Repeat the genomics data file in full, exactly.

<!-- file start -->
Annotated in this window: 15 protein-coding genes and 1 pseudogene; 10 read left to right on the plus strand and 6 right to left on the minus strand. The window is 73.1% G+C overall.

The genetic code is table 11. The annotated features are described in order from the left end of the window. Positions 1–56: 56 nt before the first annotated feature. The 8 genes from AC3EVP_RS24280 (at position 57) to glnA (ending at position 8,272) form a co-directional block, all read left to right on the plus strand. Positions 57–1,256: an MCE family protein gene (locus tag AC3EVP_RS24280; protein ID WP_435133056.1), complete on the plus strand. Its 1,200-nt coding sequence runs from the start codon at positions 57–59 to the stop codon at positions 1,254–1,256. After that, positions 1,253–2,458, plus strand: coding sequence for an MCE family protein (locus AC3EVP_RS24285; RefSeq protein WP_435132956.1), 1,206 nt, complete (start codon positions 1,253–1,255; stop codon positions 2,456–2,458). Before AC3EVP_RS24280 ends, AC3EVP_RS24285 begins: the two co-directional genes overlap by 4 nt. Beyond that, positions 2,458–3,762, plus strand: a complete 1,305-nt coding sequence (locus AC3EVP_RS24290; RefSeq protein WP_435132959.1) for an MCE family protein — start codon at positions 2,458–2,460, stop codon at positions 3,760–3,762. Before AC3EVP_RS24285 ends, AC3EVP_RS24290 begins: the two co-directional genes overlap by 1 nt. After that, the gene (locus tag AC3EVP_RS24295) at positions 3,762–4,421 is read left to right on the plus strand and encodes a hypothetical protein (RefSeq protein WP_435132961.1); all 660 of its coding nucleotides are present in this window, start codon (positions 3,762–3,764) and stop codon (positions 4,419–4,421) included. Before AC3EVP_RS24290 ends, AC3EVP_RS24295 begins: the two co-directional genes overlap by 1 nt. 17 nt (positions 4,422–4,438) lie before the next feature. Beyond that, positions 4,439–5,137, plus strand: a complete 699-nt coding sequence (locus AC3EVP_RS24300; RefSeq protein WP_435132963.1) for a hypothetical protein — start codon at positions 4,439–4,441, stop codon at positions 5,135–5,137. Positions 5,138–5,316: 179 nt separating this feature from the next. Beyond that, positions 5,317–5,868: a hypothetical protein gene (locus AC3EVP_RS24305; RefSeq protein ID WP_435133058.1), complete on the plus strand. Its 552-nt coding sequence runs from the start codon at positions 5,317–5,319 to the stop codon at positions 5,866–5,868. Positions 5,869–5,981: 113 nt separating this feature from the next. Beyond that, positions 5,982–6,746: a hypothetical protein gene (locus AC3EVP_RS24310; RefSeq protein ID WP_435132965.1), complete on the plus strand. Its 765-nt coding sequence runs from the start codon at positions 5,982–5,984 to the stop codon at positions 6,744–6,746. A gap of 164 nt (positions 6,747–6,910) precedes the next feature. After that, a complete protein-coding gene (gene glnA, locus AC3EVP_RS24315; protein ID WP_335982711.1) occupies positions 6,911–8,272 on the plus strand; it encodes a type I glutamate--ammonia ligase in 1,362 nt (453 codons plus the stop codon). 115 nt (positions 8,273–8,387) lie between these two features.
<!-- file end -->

Annotated in this window: 15 protein-coding genes and 1 pseudogene; 10 read left to right on the plus strand and 6 right to left on the minus strand. The window is 73.1% G+C overall.

The genetic code is table 11. The annotated features are described in order from the left end of the window. Positions 1–56: 56 nt before the first annotated feature. The 8 genes from AC3EVP_RS24280 (at position 57) to glnA (ending at position 8,272) form a co-directional block, all read left to right on the plus strand. Positions 57–1,256: an MCE family protein gene (locus tag AC3EVP_RS24280; protein ID WP_435133056.1), complete on the plus strand. Its 1,200-nt coding sequence runs from the start codon at positions 57–59 to the stop codon at positions 1,254–1,256. After that, positions 1,253–2,458, plus strand: coding sequence for an MCE family protein (locus AC3EVP_RS24285; RefSeq protein WP_435132956.1), 1,206 nt, complete (start codon positions 1,253–1,255; stop codon positions 2,456–2,458). Before AC3EVP_RS24280 ends, AC3EVP_RS24285 begins: the two co-directional genes overlap by 4 nt. Beyond that, positions 2,458–3,762, plus strand: a complete 1,305-nt coding sequence (locus AC3EVP_RS24290; RefSeq protein WP_435132959.1) for an MCE family protein — start codon at positions 2,458–2,460, stop codon at positions 3,760–3,762. Before AC3EVP_RS24285 ends, AC3EVP_RS24290 begins: the two co-directional genes overlap by 1 nt. After that, the gene (locus tag AC3EVP_RS24295) at positions 3,762–4,421 is read left to right on the plus strand and encodes a hypothetical protein (RefSeq protein WP_435132961.1); all 660 of its coding nucleotides are present in this window, start codon (positions 3,762–3,764) and stop codon (positions 4,419–4,421) included. Before AC3EVP_RS24290 ends, AC3EVP_RS24295 begins: the two co-directional genes overlap by 1 nt. 17 nt (positions 4,422–4,438) lie before the next feature. Beyond that, positions 4,439–5,137, plus strand: a complete 699-nt coding sequence (locus AC3EVP_RS24300; RefSeq protein WP_435132963.1) for a hypothetical protein — start codon at positions 4,439–4,441, stop codon at positions 5,135–5,137. Positions 5,138–5,316: 179 nt separating this feature from the next. Beyond that, positions 5,317–5,868: a hypothetical protein gene (locus AC3EVP_RS24305; RefSeq protein ID WP_435133058.1), complete on the plus strand. Its 552-nt coding sequence runs from the start codon at positions 5,317–5,319 to the stop codon at positions 5,866–5,868. Positions 5,869–5,981: 113 nt separating this feature from the next. Beyond that, positions 5,982–6,746: a hypothetical protein gene (locus AC3EVP_RS24310; RefSeq protein ID WP_435132965.1), complete on the plus strand. Its 765-nt coding sequence runs from the start codon at positions 5,982–5,984 to the stop codon at positions 6,744–6,746. A gap of 164 nt (positions 6,747–6,910) precedes the next feature. After that, a complete protein-coding gene (gene glnA, locus AC3EVP_RS24315; protein ID WP_335982711.1) occupies positions 6,911–8,272 on the plus strand; it encodes a type I glutamate--ammonia ligase in 1,362 nt (453 codons plus the stop codon). 115 nt (positions 8,273–8,387) lie between these two features.